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5 minute tasks to take your LinkedIn from flat to fantastic

I remember back in college during my second year when the business school required that we all create LinkedIn accounts, add a professional photo, and start building our online resumes. And for the longest time, that’s all I thought it was – an online resume. It was the detailed version of the paper document provided to potential employers. It was also where you went along adding friends (like Facebook) and professionals you met through internships and networking events.

Fast forward two more years to senior year, where I went on a school trip to visit LinkedIn, Adobe, and a few other Silicon Valley companies, where the speaker talked about the importance of being active on LinkedIn (outside of updating your resume and adding friends). At that point, I still wasn’t sure what I was supposed to do. I religiously updated my profile with big projects and work experience, but never shared an article, updated a status, or wrote an article. Particularly since I didn’t know what to share or what to write.

Now I am a year out of college (and might I mention employed), and have written 2 articles, shared a few more articles, and expanded my professional network. Checking my LinkedIn is on my morning To Do list, similar to checking my other social media accounts.

A common misconception: I only need to update my LinkedIn if I am looking for a job

Your LinkedIn is a constantly evolving curation of your professional life. It’s a place that can track your and your company’s achievements (outside of your daily task). So if you’re updating your profile a week before you quit your old job, sorry but it’s a little late. But I will say updating it, even if it’s late, is of course better than nothing.

Update your photo & background

I’m throwing this one in as the first and foremost task to do because it is something that people often forget.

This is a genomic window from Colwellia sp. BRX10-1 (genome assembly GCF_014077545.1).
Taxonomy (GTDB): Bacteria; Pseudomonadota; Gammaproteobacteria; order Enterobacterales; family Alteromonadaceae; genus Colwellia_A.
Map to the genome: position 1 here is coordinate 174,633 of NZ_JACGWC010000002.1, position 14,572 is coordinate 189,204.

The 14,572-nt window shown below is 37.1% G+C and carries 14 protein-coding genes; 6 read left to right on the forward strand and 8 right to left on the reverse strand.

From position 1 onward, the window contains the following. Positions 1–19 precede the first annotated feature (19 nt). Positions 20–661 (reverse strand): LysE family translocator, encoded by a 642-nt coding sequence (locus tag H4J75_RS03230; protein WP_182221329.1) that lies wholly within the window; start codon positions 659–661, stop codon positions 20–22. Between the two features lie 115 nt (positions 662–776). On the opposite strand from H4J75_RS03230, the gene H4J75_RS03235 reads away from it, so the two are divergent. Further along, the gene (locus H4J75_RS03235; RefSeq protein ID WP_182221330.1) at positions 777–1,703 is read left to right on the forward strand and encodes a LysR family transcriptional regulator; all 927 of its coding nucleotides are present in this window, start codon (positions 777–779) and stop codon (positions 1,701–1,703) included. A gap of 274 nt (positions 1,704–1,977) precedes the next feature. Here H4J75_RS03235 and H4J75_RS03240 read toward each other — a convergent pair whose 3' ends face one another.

Profile Picture: Your photo is the first thing everyone looks at. It should be well-lit and professional. Hire a photographer to take a headshot, or if that isn’t an option, find a friend with a nice camera to do the trick. (A poorly lit blurry photo doesn’t exactly say “professional.”)

Background: I think this feature was added in the last year or so. While you don’t have to change it from the generic one, I do think it can elevate your profile and bring some personality to it. LinkedIn has a few you can choose from, or I love the free headers from this site. For example, I picked a background of an array of colored pencils since it was bright and represents my creative marketing side.

Use your feed to your advantage (alt title: Re-tweet!)

As my network grows, my home feed grows with it. Seeing what people are posting is not only a great way to stay up to date with what’s happening, but it is easily accessible content that you can use to build your own profile.

For example, recently a VP at my company shared an article by Ariana Huffington that I found particularly interesting. I shared the article (and mentioned him in my re-post) and you can imagine the entire ordeal took less than 3 minutes.

Promote your school or company

Also on the note of sharing articles, you should be proud of where you work and where you go to school. Adobe recently did a major renovation to HQ with a cool video to go along with it. That’s so shareable! I follow USD on LinkedIn too which gives me access to their content.

Post about the little things

Serving lunch at the Soup Kitchen with your team? Snap a quick pic and post it to your status. Traveling for work? Share a cool photo of the city or of your office. Your network likes to see what you’re up to.

Make your one-time contacts part of your network

In the past few months, I’ve been traveling quite a bit for work. Between plane conversations and casual chats with the people I’m sitting next to, I’ve engaged in some great discussions. When you walk away, make sure that you have their full name, that way in the 1-3 days after your meeting, you can add them on LinkedIn. You never know when you might be in their city or you might need their expertise. You suddenly made a one-time contact into a full-time one.

(Note: I’ve also done this with inspirational speakers that I would love to learn more from. People love coffee, an adding that  into your “add me as a friend” message tends to get you a good response. )

For example: I attended Event X where you spoke, and thought you were very inspiring. Next time I am in the area, I would love to take you for coffee to learn more about Y.”

Update as you go